Hanging in the other half of Sacred Gallery alongside my paintings this past November and December were recent works by friend and fellow tattooer/painter Jon Clue–a series called Ritual Magic.

Our interviews and artwork were combined into one great feature article that you can read and see in its entirety below. Click on each image to view it at full size.

P.S. See my last several blog posts for more press and content related to the Blood Rituals series…

P.P.S. Which is still in progress despite the exhibit in NYC being over! One new piece was added to the site here, with a few more expected to be completed in the coming months. Please contact me for pricing and purchase inquiries.

Blood Rituals Review, Part 2

After completing the review of my recent gallery show that I mentioned in my last blog post, staff writer at tattoodo.com Ross Howerton sent me some more in depth questions to learn more about the origins of the series. This interview made it into another stellar review of the exhibit on tattoodo.com, which you can read at the following link:

“These insanely realistic still lifes at Sacred Tattoo tap into mankind’s deepest veins.”

Source: Nick Baxter Draws Inspiration from His Own Blood | Tattoodo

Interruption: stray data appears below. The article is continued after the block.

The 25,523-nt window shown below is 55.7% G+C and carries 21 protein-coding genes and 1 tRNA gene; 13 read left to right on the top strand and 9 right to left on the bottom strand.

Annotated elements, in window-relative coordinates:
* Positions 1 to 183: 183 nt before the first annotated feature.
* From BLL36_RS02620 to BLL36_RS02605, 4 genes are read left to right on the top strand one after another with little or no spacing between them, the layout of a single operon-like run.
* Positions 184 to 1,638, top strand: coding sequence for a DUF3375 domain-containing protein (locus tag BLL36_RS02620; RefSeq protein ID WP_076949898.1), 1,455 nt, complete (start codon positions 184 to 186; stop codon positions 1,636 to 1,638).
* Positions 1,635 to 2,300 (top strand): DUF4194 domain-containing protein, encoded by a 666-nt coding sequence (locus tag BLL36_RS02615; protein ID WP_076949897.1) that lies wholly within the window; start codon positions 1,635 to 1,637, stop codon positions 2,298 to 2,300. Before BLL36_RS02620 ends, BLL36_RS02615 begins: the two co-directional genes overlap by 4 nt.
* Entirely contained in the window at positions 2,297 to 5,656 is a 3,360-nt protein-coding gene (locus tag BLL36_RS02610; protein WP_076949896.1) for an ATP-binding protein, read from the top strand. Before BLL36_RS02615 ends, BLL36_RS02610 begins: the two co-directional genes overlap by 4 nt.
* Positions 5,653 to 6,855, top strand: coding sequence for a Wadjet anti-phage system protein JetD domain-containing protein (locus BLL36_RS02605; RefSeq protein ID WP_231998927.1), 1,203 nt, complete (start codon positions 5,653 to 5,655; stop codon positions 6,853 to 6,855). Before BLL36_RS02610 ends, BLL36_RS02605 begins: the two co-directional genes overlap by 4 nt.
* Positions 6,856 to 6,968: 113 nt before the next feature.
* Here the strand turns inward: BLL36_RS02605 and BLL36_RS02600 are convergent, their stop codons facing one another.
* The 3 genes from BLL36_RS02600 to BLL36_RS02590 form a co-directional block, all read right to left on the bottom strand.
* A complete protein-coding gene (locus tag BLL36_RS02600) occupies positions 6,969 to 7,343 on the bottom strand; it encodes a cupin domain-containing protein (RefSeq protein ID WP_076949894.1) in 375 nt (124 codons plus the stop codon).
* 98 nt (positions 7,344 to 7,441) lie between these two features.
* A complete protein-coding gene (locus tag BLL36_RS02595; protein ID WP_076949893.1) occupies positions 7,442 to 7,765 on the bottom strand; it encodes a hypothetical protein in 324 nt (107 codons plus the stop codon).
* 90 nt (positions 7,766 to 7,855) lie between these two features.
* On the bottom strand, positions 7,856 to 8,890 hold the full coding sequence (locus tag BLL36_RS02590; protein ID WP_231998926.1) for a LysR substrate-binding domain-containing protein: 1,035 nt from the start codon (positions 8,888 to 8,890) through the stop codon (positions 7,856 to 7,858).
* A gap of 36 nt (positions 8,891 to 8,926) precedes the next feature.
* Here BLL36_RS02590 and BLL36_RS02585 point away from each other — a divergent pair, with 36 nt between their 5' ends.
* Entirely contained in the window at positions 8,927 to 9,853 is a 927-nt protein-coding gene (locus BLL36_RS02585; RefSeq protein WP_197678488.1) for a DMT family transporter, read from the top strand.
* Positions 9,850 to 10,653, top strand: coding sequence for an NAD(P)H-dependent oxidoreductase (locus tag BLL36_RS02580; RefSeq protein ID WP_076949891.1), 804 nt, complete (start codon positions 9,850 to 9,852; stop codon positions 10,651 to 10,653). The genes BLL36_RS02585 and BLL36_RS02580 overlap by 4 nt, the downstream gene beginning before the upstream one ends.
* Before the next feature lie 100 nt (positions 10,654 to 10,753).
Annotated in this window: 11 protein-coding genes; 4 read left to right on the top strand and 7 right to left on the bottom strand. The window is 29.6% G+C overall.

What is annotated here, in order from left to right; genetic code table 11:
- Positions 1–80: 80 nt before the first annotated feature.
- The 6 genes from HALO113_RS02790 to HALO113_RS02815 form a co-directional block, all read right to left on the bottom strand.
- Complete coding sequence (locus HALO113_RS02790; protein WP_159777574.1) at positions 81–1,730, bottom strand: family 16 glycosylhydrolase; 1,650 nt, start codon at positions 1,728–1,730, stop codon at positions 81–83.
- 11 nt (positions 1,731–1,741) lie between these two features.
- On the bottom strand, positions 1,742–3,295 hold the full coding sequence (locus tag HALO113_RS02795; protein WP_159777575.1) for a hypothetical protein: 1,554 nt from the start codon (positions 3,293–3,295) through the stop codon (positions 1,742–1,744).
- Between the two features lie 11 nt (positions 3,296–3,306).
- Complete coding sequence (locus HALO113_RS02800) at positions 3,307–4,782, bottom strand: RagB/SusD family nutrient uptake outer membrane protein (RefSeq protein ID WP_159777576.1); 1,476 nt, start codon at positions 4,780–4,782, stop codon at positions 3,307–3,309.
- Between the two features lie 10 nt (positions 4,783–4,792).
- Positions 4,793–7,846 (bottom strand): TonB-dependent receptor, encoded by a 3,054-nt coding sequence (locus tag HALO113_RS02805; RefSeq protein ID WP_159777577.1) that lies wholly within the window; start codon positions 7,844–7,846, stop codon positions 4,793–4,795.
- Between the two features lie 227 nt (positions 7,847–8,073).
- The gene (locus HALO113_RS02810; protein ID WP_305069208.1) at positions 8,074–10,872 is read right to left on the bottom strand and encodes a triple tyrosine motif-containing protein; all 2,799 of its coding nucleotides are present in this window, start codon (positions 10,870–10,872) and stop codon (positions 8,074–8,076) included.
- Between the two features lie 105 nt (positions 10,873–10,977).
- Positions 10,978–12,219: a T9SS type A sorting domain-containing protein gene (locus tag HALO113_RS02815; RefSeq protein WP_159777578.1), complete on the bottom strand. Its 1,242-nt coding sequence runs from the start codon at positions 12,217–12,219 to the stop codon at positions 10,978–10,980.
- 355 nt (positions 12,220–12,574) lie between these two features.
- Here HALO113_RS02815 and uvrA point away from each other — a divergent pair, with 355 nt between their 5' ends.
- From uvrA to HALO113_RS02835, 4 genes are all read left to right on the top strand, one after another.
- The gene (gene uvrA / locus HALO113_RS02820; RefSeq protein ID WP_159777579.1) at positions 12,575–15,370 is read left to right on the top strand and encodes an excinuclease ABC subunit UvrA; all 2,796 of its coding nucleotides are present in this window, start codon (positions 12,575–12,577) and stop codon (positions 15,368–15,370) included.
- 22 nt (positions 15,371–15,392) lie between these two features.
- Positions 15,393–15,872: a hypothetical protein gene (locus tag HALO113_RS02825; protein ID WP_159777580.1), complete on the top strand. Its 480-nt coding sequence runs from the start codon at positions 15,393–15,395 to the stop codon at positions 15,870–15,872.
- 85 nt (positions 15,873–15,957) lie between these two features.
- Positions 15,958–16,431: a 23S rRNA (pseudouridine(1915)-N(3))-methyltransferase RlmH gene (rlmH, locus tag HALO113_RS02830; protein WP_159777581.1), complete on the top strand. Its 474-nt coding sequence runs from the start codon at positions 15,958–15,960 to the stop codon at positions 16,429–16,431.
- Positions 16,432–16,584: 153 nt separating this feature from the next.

banquet-of-suffering

Banquet Of Suffering, oil on panel, 18 x 24 inches, 2016

For even more in-depth commentary that didn’t make it into the article, here is the complete interview:

RH: How does working in different mediums, like tattooing and painting, affect you artistically?

NB: Each medium feeds off of and informs the other, in a cycle of experimentation and learning that results in a more well-rounded skillset.

RH: What is your favorite medium to work in?

NB: For pure, unfiltered expression with deep symbolism I prefer painting, but for more illustrative or graphic work, and especially for the collaborative creative process between client and artist, tattoos are a perfect outlet for other aspects of my creativity.

RH: As far as painting goes, you seem to have a preference for working in realism; why is that?

NB: I love form—the way light illuminates the world we perceive—and I love seeing the illusion of a reality that’s so convincing it can transport your mind into the world of the painting.